WASHINGTON — Hillary Clinton addressed thousands of members of the country’s largest teachers’ union Tuesday, promising to push for better pay for educators, less standardized testing and more resources for teaching computer science in public schools.
Speaking to the annual convention of The National Education Association, which endorsed her in October, Clinton promised that “educators will have a partner in the White House and always have a seat at the table” if she is elected president.
“When we invest in education, we invest in our country’s future. And we invest in making a stronger economy that works for all of us, not just those at the top,” she said.
Clinton said public school systems need to be serious about raising teachers’ pay because they earn nearly 15 percent less than other college graduates in America. She also said she will include teaching as part of a program to forgive federal student loans after 10 years for those in public.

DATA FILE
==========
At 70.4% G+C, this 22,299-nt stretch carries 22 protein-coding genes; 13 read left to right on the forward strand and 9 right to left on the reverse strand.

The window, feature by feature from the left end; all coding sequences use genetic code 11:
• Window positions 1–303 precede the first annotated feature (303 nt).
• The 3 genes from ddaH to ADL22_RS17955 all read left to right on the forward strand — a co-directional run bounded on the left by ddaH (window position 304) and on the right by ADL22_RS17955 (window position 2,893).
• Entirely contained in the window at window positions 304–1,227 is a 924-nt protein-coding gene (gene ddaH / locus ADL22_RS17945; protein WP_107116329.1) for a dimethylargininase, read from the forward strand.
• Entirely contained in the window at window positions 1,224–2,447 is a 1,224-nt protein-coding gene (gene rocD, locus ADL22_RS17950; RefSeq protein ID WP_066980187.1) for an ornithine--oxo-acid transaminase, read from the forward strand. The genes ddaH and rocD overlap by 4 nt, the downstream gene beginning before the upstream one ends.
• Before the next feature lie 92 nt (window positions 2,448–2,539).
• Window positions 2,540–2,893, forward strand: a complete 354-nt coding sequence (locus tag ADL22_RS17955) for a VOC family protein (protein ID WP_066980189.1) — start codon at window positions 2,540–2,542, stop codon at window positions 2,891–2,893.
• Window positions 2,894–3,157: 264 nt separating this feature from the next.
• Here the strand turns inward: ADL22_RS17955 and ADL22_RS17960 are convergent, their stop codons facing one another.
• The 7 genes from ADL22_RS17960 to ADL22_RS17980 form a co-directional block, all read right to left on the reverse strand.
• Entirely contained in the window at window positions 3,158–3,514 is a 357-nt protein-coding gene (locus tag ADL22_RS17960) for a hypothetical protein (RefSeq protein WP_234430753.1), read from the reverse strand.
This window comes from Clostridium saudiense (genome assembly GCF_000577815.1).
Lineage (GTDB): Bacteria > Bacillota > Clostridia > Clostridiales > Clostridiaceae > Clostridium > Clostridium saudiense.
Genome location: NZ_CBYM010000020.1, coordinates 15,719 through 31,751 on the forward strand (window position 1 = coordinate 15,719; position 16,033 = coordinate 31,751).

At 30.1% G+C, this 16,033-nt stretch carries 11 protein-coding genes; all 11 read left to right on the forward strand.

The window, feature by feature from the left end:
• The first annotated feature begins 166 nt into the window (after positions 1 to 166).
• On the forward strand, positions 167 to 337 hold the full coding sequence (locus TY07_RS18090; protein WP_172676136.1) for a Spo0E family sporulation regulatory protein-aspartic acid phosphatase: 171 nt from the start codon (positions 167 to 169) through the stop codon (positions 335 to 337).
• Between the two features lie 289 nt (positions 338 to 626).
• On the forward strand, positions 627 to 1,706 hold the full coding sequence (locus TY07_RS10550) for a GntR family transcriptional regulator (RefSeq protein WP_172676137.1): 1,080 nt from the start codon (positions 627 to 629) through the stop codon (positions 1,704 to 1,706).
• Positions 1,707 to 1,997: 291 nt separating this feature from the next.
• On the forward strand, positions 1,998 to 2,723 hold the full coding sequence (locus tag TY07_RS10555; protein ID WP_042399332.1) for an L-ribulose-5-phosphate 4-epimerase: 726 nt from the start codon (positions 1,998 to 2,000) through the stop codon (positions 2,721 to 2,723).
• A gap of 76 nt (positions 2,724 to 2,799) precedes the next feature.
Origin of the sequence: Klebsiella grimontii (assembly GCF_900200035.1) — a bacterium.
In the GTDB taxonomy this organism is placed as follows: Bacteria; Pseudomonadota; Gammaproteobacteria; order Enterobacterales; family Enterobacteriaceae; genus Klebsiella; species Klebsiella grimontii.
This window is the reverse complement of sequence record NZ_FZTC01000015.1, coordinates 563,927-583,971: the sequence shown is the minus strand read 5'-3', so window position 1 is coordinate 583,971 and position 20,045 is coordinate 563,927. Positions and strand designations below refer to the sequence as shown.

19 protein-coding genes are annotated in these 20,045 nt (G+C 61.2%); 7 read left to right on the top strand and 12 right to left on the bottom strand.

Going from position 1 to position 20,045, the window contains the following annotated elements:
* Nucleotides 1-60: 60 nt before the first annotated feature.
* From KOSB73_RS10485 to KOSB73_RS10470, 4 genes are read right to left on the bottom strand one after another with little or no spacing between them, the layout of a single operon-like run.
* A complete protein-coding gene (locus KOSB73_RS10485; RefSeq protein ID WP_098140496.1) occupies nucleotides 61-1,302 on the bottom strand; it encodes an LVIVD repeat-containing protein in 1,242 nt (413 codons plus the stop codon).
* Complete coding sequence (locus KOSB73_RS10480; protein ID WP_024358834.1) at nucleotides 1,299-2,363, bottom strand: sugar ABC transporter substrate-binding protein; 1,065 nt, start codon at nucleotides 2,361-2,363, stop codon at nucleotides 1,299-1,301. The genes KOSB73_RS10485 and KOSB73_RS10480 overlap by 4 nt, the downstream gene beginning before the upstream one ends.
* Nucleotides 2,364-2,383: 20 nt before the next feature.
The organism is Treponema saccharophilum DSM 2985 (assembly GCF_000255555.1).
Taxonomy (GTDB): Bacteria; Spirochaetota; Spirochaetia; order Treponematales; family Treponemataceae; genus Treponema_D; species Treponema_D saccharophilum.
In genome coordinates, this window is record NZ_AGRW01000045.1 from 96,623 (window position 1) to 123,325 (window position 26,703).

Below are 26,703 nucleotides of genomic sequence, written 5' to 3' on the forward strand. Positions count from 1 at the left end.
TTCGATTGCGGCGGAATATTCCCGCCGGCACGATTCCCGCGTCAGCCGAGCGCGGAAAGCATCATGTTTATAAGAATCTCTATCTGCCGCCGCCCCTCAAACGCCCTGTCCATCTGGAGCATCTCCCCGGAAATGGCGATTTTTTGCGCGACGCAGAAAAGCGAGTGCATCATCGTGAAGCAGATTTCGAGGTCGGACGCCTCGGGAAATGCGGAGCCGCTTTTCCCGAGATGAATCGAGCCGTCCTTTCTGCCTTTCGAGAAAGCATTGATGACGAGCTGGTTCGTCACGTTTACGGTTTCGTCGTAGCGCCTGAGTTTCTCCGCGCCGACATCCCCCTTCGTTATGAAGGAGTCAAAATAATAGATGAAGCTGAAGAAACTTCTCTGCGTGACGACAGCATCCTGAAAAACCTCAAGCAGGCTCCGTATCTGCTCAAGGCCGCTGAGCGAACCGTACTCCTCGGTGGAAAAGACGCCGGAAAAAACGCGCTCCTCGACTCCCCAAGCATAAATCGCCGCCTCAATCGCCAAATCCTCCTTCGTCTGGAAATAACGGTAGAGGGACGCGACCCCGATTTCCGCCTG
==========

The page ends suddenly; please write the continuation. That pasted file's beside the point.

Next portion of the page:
Earning more cheers from the teachers, Clinton said the role of standardized tests needs to be reduced.
“Tests should go back to their original purpose, giving useful information to teachers and students,” she said. “When you are forced to teach to a test, our children miss out some of the most valuable lesson and experiences they can gain in the classroom.”
Susan Cahill, an elementary school teacher from Marshalltown, Iowa, said Clinton was focusing on the right areas.
“Those three areas really struck me because they encompassed all the areas I believe in,” she said.
The presumptive Democratic presidential nominee also stressed on the importance of the teaching technology skills.
The education system is suffering from a shortage of computer science education in public schools, she said, and promised to make it a priority. She also said educators need more resources and more help from outside the school system.
“Much of what happens inside your classroom is determined by what happens outside your classrooms,” Clinton said in advocating for more partnerships between schools and social service, and nonprofit organizations.
She criticized Donald Trump’s position on education, saying he “leave out our most vulnerable students.”
She was speaking to the NEA at about the same time as FBI Director James Comey announced that his agency would not recommend charges against her in the email controversy.
“It’s about time so that way we can continue moving forward as a nation rather than constantly moving backwards,” said Alfonso Salais, a high school Spanish teacher from Michigan. “Let’s move on and unify the country as much as we can.”